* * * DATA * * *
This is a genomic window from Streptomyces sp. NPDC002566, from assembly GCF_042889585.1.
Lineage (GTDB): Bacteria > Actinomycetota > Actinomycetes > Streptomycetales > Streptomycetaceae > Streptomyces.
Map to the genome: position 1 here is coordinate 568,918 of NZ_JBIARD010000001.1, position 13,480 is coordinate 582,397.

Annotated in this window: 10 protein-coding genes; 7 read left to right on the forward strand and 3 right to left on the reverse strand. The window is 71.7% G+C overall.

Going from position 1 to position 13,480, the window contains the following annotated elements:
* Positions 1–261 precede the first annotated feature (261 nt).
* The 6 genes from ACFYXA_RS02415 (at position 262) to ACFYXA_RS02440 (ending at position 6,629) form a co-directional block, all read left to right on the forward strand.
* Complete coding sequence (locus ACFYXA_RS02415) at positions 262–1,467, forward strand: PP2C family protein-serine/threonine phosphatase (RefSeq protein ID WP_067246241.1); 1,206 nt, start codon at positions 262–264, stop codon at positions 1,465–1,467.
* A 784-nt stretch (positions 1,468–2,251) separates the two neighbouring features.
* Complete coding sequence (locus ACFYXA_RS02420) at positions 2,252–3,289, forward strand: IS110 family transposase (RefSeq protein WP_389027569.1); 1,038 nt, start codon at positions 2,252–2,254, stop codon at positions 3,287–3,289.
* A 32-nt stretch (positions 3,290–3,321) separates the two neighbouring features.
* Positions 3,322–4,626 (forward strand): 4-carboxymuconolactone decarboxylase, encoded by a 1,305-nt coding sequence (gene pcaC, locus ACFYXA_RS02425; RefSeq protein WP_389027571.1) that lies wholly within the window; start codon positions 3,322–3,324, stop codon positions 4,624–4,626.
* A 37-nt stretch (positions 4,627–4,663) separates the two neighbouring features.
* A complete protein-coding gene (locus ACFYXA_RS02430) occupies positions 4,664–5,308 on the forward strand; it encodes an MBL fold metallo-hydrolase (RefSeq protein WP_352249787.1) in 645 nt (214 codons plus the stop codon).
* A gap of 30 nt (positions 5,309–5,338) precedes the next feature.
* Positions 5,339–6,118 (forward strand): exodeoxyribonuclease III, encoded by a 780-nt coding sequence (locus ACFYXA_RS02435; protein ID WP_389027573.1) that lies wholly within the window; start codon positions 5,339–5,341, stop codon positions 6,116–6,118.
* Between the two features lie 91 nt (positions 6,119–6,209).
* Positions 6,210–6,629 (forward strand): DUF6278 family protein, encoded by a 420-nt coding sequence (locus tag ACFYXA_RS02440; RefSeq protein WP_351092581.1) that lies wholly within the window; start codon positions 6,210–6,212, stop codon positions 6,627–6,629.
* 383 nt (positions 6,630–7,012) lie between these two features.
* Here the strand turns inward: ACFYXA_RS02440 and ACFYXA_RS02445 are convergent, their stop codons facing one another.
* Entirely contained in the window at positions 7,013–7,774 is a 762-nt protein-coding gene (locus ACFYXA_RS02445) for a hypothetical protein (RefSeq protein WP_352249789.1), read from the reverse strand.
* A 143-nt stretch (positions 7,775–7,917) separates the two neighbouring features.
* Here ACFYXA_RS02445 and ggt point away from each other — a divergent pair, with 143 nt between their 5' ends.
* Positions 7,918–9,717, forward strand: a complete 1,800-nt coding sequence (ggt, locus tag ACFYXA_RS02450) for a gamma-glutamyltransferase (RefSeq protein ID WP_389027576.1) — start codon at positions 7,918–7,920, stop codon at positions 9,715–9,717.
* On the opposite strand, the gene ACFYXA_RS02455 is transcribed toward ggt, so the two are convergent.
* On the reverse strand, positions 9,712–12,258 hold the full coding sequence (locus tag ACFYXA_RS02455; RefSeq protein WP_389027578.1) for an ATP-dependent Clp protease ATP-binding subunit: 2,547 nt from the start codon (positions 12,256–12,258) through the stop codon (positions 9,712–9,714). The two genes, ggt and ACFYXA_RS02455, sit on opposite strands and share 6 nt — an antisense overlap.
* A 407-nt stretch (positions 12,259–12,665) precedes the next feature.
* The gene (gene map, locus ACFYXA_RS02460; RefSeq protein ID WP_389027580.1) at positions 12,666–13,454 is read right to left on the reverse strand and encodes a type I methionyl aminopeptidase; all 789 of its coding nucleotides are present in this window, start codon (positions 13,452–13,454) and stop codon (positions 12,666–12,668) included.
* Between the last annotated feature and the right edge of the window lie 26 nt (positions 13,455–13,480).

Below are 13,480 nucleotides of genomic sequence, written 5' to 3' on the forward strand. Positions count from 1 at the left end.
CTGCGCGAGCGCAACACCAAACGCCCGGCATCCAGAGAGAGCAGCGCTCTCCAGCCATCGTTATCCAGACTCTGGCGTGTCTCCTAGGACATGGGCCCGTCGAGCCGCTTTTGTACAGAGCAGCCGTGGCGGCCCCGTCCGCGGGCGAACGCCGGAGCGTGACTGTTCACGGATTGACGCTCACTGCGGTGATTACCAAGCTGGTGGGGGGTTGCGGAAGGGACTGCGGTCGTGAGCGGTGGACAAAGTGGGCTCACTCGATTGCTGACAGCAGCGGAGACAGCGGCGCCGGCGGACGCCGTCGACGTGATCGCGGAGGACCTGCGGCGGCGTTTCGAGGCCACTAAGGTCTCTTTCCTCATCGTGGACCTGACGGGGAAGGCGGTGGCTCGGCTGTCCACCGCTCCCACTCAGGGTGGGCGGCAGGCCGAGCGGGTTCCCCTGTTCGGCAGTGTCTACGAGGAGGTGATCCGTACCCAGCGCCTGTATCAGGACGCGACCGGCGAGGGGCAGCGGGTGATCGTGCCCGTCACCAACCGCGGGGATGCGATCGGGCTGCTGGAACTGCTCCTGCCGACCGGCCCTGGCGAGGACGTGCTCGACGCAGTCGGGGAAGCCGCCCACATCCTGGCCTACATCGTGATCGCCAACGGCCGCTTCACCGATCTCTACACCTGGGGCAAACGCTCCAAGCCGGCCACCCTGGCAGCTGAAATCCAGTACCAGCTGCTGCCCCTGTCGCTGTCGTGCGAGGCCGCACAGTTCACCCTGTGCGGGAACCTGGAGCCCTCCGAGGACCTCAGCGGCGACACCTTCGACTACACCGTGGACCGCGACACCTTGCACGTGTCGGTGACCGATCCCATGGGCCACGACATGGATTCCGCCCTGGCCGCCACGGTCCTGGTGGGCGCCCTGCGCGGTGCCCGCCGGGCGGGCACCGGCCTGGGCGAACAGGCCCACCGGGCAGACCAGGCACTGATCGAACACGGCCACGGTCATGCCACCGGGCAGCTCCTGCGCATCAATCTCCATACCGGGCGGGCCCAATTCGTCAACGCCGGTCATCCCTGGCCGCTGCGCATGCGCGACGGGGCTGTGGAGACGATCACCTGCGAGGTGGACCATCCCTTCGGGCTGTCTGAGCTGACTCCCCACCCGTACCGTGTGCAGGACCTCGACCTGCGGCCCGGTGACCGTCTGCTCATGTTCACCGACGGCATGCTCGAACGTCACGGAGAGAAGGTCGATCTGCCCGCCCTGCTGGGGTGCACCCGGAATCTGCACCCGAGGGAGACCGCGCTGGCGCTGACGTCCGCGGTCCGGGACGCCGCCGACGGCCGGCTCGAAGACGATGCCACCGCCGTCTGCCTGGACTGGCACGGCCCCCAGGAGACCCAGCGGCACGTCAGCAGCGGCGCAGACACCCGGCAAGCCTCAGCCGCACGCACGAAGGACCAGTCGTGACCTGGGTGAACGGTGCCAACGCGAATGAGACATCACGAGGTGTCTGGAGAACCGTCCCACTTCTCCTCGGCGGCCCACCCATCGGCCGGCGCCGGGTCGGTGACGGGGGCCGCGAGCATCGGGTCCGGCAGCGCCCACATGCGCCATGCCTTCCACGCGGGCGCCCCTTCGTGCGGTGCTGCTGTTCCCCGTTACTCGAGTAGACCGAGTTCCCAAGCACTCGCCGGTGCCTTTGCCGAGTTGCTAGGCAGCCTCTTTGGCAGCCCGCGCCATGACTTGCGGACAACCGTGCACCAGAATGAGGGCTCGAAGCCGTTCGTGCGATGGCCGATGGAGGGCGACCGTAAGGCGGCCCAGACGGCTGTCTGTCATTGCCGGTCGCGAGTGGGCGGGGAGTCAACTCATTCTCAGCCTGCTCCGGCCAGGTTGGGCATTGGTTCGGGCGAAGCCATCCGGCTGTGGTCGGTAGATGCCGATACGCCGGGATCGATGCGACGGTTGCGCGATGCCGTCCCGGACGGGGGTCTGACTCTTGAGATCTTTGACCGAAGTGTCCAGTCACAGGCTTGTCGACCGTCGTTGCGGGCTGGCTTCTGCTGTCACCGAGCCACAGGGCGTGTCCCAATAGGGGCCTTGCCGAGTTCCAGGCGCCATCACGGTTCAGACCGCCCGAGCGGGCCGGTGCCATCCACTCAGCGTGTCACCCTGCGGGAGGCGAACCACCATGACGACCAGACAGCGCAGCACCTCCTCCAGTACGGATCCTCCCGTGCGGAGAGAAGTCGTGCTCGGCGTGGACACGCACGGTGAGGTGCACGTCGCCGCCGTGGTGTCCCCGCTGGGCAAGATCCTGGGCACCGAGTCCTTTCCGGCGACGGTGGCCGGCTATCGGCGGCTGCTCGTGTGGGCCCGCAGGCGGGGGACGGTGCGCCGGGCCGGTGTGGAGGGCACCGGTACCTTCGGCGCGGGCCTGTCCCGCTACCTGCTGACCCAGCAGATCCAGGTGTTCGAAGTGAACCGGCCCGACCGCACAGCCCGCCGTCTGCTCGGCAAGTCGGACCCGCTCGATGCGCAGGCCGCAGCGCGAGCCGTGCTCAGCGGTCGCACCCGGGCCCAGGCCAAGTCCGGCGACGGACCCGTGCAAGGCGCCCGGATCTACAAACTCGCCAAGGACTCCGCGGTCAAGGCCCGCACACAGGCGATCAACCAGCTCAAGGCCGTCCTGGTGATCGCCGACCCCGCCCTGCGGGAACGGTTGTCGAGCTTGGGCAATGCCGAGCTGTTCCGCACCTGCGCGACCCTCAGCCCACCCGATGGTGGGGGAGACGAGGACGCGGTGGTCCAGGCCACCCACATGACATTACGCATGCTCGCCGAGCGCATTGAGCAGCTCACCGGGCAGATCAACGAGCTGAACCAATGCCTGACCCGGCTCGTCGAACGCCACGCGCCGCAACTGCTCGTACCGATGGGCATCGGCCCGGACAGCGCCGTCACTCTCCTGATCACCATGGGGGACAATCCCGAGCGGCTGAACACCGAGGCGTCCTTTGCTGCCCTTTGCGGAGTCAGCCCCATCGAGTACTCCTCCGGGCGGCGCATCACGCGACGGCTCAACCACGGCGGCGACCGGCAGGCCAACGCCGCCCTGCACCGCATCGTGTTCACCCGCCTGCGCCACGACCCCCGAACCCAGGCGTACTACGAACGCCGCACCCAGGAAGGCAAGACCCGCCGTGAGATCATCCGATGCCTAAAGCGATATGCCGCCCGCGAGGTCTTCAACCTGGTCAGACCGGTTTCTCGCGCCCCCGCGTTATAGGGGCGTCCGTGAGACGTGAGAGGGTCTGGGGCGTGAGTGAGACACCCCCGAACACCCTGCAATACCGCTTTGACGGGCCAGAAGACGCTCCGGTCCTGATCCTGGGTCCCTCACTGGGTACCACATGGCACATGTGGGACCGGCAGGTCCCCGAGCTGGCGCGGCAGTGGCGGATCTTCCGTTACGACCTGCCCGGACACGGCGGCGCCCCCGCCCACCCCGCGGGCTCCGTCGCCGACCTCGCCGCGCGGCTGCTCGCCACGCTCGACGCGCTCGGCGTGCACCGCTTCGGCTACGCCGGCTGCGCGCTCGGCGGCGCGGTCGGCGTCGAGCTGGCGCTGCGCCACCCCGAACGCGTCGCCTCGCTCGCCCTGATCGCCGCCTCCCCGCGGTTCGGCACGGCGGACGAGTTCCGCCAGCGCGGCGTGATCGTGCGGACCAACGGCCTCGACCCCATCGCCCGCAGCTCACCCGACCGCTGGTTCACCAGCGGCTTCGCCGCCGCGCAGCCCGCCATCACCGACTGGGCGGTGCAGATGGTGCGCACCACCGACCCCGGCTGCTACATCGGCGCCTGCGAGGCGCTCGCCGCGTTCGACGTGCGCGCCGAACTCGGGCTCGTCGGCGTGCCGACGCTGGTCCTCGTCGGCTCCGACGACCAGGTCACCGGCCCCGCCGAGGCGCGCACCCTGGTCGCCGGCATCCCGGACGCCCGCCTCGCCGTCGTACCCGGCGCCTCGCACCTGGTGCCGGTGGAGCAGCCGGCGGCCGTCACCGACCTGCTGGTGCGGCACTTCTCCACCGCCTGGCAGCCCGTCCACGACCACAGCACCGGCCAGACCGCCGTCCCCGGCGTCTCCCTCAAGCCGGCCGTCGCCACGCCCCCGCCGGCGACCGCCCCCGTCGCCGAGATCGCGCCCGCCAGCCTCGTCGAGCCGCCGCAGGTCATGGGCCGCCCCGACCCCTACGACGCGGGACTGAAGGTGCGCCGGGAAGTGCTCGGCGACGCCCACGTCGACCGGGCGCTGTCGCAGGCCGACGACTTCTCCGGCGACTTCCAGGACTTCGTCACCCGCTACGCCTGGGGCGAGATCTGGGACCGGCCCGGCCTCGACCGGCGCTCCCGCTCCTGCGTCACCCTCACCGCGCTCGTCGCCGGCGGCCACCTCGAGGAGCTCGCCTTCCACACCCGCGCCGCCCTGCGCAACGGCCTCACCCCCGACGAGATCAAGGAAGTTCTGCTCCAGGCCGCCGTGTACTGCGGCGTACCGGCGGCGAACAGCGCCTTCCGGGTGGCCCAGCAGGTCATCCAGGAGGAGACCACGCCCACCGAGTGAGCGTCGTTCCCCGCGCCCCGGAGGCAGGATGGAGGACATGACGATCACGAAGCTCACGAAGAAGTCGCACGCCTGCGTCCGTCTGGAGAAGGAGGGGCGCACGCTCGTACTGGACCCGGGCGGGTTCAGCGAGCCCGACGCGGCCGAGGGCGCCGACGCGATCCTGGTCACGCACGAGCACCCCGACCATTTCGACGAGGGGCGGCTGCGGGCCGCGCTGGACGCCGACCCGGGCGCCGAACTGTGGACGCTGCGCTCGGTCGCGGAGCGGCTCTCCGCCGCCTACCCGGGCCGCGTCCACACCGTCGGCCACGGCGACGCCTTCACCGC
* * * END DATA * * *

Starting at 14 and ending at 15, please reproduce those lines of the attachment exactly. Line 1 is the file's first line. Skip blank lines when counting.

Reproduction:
* A complete protein-coding gene (locus ACFYXA_RS02430) occupies positions 4,664–5,308 on the forward strand; it encodes an MBL fold metallo-hydrolase (RefSeq protein WP_352249787.1) in 645 nt (214 codons plus the stop codon).
* A gap of 30 nt (positions 5,309–5,338) precedes the next feature.